March 16, 2014

Different Types of Rainfall - Explained

Types of Rainfall: When the air rises it expands and gets cooled. When the air is cooled beyond the dew point, condensation takes place and results in rainfall. Rainfall occurs in three different ways and as such it is known by three different names, i.e.. the relief rainfall, the convectional rainfall and the cyclonic rainfall.

1. Relief Rainfall — Air is forced to rise, when it meets a mountain and is therefore cooled. If enough water vapour is present it is deposited on the windward side of the mountains. This is the most widespread form of rainfall. When the moisture-laden winds strike against the mountain ranges, they rise up. expand and down and bring heavy rainfall on the wind-ward side. Such a rain by the uprising winds striking against the mountains is called the Relief Rainfall.

Example of Relief Rainfall in India: The rain on the Western Ghats of India or on the southern slopes of the Himalayas is the relief rainfall. As winds cross over to the other side (leeward side) they lose most of their moisture. While descending they become warm and dry and hence there is less rain on the leeward side. The rainless area on the leeward side of a mountain is called the Rain Shadow Area. The Deccan region in India lies in the rain shadow of the Western Ghats.

Relief Rainfall occurs when:
  • The prevailing winds pick up moisture from the sea as they travel across it, making the air moist.
  • The moist air reaches the coast and is forced to rise over mountains and hills.
  • This forces the air to cool and condense, forming clouds.
  • The air continues to be forced over the mountains and so it drops its moisture as relief rain.
  • Once over the top of the mountain the air will usually drop down the other side, warming as it does so. This means it has a greater ability to carry water moisture and so there is little rain on the far side of the mountain. This area is called the rain shadow.

Windward and Leeward Sides Compared:
a)        Windward side is that side of the mountain which faces the rain-bearing winds. On the other hand, the leeward side is that side of the mountain which is opposite to the windward side.
b)      When the rain bearing winds climb the windward side of the mountain, they cool down and bring heavy rainfall. On the other hand, when they cross over to the other side (i.e. the leeward side) they have already lost much of their moisture. While descending they further become warm and dry so they give less rainfall on the leeward side.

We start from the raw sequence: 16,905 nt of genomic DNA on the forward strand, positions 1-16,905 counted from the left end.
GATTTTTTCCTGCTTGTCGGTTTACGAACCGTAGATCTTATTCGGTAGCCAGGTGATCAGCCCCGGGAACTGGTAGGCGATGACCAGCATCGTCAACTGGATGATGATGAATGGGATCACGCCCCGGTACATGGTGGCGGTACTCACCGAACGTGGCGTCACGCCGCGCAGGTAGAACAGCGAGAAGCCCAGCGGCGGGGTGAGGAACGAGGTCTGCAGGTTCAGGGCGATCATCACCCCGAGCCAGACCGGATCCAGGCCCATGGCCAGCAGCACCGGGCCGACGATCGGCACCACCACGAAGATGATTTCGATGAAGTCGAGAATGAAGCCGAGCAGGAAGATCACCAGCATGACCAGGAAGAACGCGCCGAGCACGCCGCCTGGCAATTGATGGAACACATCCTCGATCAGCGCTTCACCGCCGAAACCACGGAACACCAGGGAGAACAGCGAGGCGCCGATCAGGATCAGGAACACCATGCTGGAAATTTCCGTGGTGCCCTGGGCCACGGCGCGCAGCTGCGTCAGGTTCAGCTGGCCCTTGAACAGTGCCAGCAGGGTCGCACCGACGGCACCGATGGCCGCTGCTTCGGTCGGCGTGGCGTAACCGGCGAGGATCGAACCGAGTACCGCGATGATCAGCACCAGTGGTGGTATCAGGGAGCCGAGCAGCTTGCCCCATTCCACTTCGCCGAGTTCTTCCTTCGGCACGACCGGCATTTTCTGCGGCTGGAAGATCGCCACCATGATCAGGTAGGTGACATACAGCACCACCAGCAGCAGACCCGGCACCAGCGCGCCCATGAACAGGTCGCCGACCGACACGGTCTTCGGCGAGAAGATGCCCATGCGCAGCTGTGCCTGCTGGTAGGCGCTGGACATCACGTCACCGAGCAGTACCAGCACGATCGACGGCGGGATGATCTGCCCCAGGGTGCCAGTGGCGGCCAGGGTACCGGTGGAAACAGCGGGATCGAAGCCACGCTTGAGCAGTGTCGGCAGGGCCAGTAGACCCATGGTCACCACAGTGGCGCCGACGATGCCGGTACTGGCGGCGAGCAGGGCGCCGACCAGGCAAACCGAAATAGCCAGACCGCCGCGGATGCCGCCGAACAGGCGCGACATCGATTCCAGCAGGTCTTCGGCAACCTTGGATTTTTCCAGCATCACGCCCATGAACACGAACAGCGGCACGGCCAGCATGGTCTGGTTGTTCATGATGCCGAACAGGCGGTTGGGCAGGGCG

c)        On the windward side, the air ascends and becomes cool. On the other hand, on the leeward side the air descends and gets warmed.
d)        The western slopes of the Western Ghats get more rain because they form the windward side. On the other hand, the eastern slopes of the Western Ghats get lesser rain because they form the leeward side.

2.        Convectional Rainfall — The condition of rising currents of warm air separated by more wide-spread areas of slowly sinking air is referred to as CONVECTION. The unequal heating of the earth’s surface causes convection. In the equa­torial region the air becomes hot It picks up a great deal of moisture and when it begins to rise it produces a convectional air current. In the upper part of the atmosphere it cools down. As the moisture laden air gets cooled down in the upper region, condensation takes place and there is a heavy rainfall accompanied by lightning and thunder. Rain caused by the rising currents of air is known as the convectional rainfall.

Convectional rainfall occurs when:
  • The surface of the earth is heated by the sun.
  • The warm surface heats the air above it. Hot air always rises so this newly heated air does so.
  • As it rises the air-cools and begins to condensate.
  • Further rising and cooling causes a large amount of condensation to occur and rain is formed.
  • Convection tends to produce towering cumulo-nimbus clouds, which produce heavy rain and possible thunder and lightning.

3. Cyclonic Rainfall/ Frontal Rainfall— This rain is caused by depressions or Lows. Cyclonic rain originates where warm tropical air meets cold polar air. The warm air overrides the cold air.
In a cyclone, winds from all sides try to rush towards the low pressure in the centre; consequently there is circular motion which makes the whirling air at the centre to rise up and up.
When contrasting air masses make contact, an abrupt zone or boundary is formed. This boundary is called a FRONT and is accompanied by rather abrupt changes in temperature, pressure and humidity.      
When a mass of warm air moves into a region of cold air, the warm air overrides the cold air mass, forcing the cold air to retreat. This situation is called a WARM FRONT, which are characterized by several days of rain.       
A cold air mass moving into a warm air mass produces a frontal surface, which is more vertical than that of a warm front. This situation produces a COLD FRONT. Cold air masses advance rapidly and force the warm air mass upward where it becomes cooled. The movement of the air mass is rapid enough to produce cumulonimbus clouds. Rainfall is heavy but brief in duration.

Frontal rainfall occurs when:
  • Two air masses meet, one a warm air mass and one a cold air mass.
  • The lighter, less dense, warm air is forced to rise over the denser, cold air.
  • This causes the warm air to cool and begin to condense.
  • As the warm air is forced to rise further condensation occurs and rain is formed.
  • Frontal rain produces a variety of clouds, which bring moderate to heavy rainfall.
  • It is common in temperate zones where the air from the polar high pressure belts meets the air from the sub-­tropical high pressure belts. 


1 comment:

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